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Questions you should ask when choosing your next Video Processor

Video processors are used in a wide range of healthcare environments including operating rooms, diagnostic areas, and teaching facilities. As a result, the equipment must always function perfectly, as any downtime or other technical issues will have a real-time impact on human life. With that being said, it is important that you ask the right questions when you are choosing your next healthcare video processing solution. That is why we have put together this handy seven-point guide:

How low is the source to display latency?

Medical solutions demand the lowest video latency performance possible; as low as one or two frames delay. Anything longer will seriously hamper the usability of the system. To check latency, try filming yourself clapping; anything more than two frames of latency is obvious to see. The alternative is to film both the source and display together using your smart phone and then replay the video frame by frame.

What type of system architecture is best?

CPU and GPU solutions cannot easily deliver low latency performance; therefore, you should be looking at solutions with FPGA (Field Programmable Gate Array) or dedicated chipsets. FPGA based systems offer maximum flexibility for multi-window environments in addition to advanced features such as borders, labels, and keying without any increases in end-to-end performance; often as low as one frame.

How do I ensure artefact-free processing?

Check the display with a full screen image for quality, looking at all areas across the screen for issues such as video banding or processing artefacts, including image banding, moiré patterns or edge issues. Repeat this test with all the different types of sources you plan to display as some processors have a tendency for over processing.

Also consider any sources that may be either downscaled, reduced in size, or alternatively, upscaled to check how well the video processor handles the processing. Common rescaling artefacts on lower end scalers include banding, pixilation, and compression effects. Ask for a demo to check out the performance for yourself.

How lifelike is the color reproduction?

Color performance depends on the color space (4:2:0 or 4:4:4) you utilize on the input and how it is processed and displayed on the output, especially when using LED walls. Ask to see a demo, as some manufacturers can deliver high quality color reproduction even with 4:2:0.

While checking scaling quality, also look for how the video processor handles color management. Even if this is supported from input to output, you will often be using 4:2:0 or 4:2:2 sources, so also check how it is converted as the best solutions can convert these to display as 4:4:4 on the output. While this up conversion will not be as good as displaying 4:4:4 end-to-end, you should still see a visible enhancement to color reproduction.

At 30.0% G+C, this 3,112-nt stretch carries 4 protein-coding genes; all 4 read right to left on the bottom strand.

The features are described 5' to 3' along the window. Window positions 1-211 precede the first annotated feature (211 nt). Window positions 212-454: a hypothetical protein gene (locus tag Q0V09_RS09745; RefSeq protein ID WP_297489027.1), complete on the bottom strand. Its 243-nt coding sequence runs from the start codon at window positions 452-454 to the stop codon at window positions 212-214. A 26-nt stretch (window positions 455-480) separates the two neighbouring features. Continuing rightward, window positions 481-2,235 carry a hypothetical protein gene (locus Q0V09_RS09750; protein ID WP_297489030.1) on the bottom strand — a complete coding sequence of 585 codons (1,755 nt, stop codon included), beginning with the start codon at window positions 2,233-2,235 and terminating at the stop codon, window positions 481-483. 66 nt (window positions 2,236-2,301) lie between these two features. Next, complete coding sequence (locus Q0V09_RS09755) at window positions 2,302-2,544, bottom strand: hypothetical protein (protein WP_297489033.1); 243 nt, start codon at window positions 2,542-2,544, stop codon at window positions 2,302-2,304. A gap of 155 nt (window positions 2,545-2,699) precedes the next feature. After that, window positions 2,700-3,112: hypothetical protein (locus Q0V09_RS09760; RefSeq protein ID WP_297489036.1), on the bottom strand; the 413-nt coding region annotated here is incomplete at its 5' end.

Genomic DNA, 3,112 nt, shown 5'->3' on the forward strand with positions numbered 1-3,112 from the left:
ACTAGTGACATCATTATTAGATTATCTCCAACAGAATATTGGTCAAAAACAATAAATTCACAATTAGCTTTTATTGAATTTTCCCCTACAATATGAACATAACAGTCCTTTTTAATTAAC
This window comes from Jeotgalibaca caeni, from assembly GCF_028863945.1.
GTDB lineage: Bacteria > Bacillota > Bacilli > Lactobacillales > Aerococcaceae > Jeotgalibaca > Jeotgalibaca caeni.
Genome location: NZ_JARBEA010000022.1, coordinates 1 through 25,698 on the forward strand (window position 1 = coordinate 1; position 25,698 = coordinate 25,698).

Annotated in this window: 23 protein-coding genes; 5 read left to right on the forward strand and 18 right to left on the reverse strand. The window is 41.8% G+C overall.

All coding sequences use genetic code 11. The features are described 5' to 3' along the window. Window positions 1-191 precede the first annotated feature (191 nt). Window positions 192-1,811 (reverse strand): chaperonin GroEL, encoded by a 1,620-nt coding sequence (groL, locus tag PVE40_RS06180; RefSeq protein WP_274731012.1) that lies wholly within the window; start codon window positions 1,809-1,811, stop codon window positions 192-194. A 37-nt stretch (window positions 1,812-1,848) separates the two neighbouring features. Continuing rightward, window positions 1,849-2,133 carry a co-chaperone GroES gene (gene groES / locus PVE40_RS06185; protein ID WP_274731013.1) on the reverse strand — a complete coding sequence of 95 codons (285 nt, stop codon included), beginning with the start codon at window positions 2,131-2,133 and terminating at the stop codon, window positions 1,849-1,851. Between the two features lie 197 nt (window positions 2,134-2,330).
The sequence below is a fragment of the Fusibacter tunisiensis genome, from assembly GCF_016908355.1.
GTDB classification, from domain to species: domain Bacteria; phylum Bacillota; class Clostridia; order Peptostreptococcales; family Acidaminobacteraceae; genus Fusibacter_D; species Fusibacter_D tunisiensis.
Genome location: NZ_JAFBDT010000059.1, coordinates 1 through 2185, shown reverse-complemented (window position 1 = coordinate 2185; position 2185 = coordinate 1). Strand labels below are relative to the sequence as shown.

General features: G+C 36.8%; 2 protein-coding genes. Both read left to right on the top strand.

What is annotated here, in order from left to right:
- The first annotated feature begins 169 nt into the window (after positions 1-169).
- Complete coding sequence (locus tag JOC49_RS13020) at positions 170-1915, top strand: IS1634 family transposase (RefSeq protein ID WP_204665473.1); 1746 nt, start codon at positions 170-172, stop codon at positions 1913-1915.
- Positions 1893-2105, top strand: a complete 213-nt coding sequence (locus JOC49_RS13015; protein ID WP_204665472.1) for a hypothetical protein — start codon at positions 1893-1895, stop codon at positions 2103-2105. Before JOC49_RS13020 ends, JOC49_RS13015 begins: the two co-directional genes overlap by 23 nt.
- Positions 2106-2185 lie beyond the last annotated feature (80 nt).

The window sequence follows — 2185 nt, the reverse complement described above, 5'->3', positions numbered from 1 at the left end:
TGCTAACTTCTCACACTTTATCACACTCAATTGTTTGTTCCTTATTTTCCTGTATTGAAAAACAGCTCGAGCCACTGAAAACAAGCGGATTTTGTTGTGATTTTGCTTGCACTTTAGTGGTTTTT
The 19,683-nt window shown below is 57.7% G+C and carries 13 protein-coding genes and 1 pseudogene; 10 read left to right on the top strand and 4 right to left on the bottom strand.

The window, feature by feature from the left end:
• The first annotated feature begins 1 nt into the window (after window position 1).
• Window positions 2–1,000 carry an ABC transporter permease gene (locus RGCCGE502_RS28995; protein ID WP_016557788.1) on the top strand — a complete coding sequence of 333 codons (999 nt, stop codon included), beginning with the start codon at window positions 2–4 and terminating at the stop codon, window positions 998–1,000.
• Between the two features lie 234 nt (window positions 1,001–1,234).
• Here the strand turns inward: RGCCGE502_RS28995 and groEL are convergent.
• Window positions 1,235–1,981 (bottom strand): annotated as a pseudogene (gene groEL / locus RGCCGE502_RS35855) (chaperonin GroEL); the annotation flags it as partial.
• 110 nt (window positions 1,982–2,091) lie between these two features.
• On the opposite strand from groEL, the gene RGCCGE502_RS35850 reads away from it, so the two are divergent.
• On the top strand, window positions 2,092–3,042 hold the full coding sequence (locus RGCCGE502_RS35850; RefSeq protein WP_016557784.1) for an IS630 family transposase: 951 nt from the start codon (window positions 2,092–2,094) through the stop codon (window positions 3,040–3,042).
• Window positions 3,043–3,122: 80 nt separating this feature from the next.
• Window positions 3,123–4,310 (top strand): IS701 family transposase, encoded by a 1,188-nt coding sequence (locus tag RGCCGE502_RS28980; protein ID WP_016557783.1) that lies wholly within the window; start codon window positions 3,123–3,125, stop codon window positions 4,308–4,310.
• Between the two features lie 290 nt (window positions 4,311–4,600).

How collaborative is the viewer experience?

The “Zoom Generation” increasingly demands collaborative, multi-window environments as standard. This even extends to healthcare, where displaying multiple sources together enhances decision making in both the operating room, collaborative consultations, and interactive medical student training.

Before choosing a solution, check the actual number of windows are available, including the scaling quality and the video latency. Also consider how the various windows transition between preset and source changes. As a minimum, you should demand a “clean” cut or fade to black when you switch to another source even if the resolution/frame rate change or if there are HDCP or EDID factors to consider.

When working in multi-window environments, it best to start planning this early in the project, even when creating storyboards. Designing each of the custom window presets in advance will in turn lead to superior results and save time on-site.

How reliable is the gear and what is the support package?

Medical solutions demand ultimate reliability, as system downtime must be avoided at all costs. Ask how long the standard warranty lasts and what is covered, but more importantly ask for a statement of “MTBF” (Mean Time Before Failure). For medical applications, a 5-year parts and labor warranty is preferred while a MTBF of at least 50,000 hours (approx. 6 years) or longer should give you confidence on system reliability.

Next, ask where the processor is manufactured, where spares are held (including how quickly they can be shipped to you), and what time zones the customer support teams operate in. Finally, ask what help can be given remotely including access to system operating parameters and configuration files.

tvONE has long term, proven expertise in the healthcare sector with a range of multi-window video processors that have been deployed in numerous major medical facilities globally. tvONE’s custom, in-house, FPGA based CORIO® processing engine has been developed over three decades and is proven to deliver the high quality, low latency performance.

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